One of the most frustrating and embarrassing things about Overactive Bladder (OAB)– that urgent, frequent need to use the bathroom –is the potential of leaks. Not everyone with OAB experiences leaks, but when they do happen, they can be awkward and uncomfortable, to say the least. That’s why that it’s important to find a product that can help protect you in these instances. And for many people, adult absorbent products are a first line of defense.
If you’ve never wandered down the aisle of a grocery store looking for the perfect adult absorbent, you’re in for a surprise. The category is vast and it can be confusing to find the product that work best for you. So how do you find the right one? Three words: form, fit and function.
The first thing to think about is form. There are many different styles to accommodate different lifestyle so think about what’s important to you. Are you a very active person or are you less mobile? Do you prefer pull-ups or tab closures? Are you looking for something to help control odor? There are so many features to choose from so take the time to think about what you need and want in a product.
Once you’ve determined the product features you’re after, be sure to consider the fit of a product. A product that’s too small, or too big, won’t contain leaks. Be sure to take your measurements and follow the manufacturers sizing recommendations. If you’re still having trouble, an online retailer can be a huge help. They often have product specialists that you can call for free consultation. Based on your needs and size, they can usually recommend a product that will work well for you.
Finally, consider how you’re going to use the product. Do you tend to leak more during the day or at night? Do you leak a lot, or just a little? Are you looking for something that you can reuse, or that you can toss when you’re done with it. Think about how you’re using the product and use that to help you choose a product.
Need some help finding the perfect product? Try our new product finder tool!
Using Intermittent Catheterization To Manage OAB
Catheters are not for everyone, but may be an option for some people with overactive bladder. Catheters work by inserting a tube through the urethra into the bladder. Your urine is then drained from your bladder. When performing intermittent catheterization, the tube is removed once your bladder has been drained, until the next time you need it.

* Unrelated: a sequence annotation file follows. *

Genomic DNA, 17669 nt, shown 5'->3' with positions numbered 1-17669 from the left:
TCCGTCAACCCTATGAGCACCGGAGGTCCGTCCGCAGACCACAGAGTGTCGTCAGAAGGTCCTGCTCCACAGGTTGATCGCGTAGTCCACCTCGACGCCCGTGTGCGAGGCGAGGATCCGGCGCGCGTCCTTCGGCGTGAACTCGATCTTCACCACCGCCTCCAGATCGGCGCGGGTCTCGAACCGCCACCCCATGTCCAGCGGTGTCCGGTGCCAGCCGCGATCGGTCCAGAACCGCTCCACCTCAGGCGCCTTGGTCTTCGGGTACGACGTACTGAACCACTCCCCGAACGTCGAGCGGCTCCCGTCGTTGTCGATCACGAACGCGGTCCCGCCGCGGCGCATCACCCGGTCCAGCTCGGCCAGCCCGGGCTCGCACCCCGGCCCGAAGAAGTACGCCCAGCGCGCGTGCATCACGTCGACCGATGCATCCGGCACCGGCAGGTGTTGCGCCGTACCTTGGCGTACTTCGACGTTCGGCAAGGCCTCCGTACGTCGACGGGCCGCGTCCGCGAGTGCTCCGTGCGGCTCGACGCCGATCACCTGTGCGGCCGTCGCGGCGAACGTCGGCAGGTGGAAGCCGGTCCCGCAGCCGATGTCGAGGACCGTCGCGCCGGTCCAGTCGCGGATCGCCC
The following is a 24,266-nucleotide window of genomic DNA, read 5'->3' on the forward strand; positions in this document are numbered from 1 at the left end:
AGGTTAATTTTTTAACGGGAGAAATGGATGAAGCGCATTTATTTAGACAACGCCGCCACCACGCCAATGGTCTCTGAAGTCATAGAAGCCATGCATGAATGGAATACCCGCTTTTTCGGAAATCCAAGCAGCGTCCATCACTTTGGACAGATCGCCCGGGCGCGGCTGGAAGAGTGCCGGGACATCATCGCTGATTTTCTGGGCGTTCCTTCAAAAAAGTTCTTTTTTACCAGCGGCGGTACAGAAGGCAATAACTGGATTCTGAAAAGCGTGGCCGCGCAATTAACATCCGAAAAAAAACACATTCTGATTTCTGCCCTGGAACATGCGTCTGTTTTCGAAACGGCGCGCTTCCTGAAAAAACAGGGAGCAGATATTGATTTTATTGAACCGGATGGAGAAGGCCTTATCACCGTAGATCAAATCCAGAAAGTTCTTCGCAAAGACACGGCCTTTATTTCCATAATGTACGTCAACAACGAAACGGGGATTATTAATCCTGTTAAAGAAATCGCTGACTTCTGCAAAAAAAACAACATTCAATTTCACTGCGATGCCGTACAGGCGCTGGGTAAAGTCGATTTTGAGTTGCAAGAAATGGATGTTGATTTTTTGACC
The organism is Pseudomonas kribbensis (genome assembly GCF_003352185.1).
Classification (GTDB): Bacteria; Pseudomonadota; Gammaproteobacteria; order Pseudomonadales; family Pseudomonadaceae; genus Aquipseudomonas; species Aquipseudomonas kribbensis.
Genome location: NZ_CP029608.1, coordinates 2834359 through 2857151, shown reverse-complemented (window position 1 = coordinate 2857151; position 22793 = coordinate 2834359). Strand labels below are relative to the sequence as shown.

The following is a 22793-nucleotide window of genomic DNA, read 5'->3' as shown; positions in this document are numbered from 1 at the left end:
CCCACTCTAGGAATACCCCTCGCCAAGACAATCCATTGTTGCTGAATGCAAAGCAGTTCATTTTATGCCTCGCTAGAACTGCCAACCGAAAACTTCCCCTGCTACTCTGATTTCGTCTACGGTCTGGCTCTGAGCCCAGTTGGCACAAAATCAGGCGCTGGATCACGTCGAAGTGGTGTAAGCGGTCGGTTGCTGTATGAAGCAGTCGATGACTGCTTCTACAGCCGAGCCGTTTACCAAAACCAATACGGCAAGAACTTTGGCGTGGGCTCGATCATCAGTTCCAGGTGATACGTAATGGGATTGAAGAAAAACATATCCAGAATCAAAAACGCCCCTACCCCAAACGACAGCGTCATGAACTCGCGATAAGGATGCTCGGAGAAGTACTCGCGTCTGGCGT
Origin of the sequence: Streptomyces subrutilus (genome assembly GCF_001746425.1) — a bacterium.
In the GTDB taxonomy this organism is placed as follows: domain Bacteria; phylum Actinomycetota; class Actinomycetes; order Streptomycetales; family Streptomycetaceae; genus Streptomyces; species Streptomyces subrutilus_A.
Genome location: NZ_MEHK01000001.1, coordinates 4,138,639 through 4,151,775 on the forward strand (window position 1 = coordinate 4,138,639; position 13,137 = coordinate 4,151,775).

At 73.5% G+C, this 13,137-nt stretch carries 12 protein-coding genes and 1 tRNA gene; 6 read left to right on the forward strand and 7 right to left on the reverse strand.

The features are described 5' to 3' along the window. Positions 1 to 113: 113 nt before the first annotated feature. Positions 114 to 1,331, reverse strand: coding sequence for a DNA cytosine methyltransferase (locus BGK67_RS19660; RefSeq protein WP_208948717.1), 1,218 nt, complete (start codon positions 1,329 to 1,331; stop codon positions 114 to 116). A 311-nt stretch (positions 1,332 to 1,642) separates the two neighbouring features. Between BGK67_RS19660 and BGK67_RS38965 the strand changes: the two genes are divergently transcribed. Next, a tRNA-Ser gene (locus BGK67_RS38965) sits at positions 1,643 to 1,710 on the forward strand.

Intermittent catheterization may seem complicated and scary to some people at first, but the benefits to it may be worth it. The process completely drains your bladder, so there’s less of a risk of leaking or getting a bladder or kidney infection. You also have less risk of a distended bladder due to storing excess urine for too long in the bladder.
Intermittent Catheterization is a good option for those who have sever bladder conditions that may lead to kidney infections or are unable to completely empty their bladder. Talk to your doctor about this option to see if you might be a good candidate for intermittent catheterization.
Want to learn more about finding the right absorbent product, or intermittent catheterization? Watch the 3rd video in our OAB series, Using Products To Manage Your Overactive Bladder.
Overactive bladder can be very disruptive to a person’s life. Constantly rushing to the bathroom, feeling like you need to go every time you start to do the dishes, and the occasional leakage that comes with OAB can cause frustration and embarrassment.
But did you know there are many simple behavioral changes you can make that can help you manage OAB, some of which may not even require a trip to the doctor? Read before for some new ideas to help you manage your OAB and prevent leaks.
You may not be able to function without your morning cup of coffee, or that sugary mid afternoon snack, but did you know that certain types of food, such as caffeine and sugar can actually irritate your bladder and trigger OAB symptoms? While not every known bladder trigger may be a trigger for you specifically (everyone’s different after all!), it’s worth it to start noting what you’re eating and drinking when you start experiencing symptoms. Try keeping a bladder diary to track your food and drink intake, and see how it may be coinciding with your OAB. And download our list of bladder irritants to hang on your fridge as a reminder of foods to watch out for.
Maintaining a healthy weight helps not only your waisteline – it’s good for your bladder too! Being overweight can contribute to leaks so get out there and get moving. It doesn’t have to be strenuous – walking for 30 minutes a day can do wonder for your physical and mental well-being. And a light weight routine can help you build muscle mass that will keep you strong and healthy.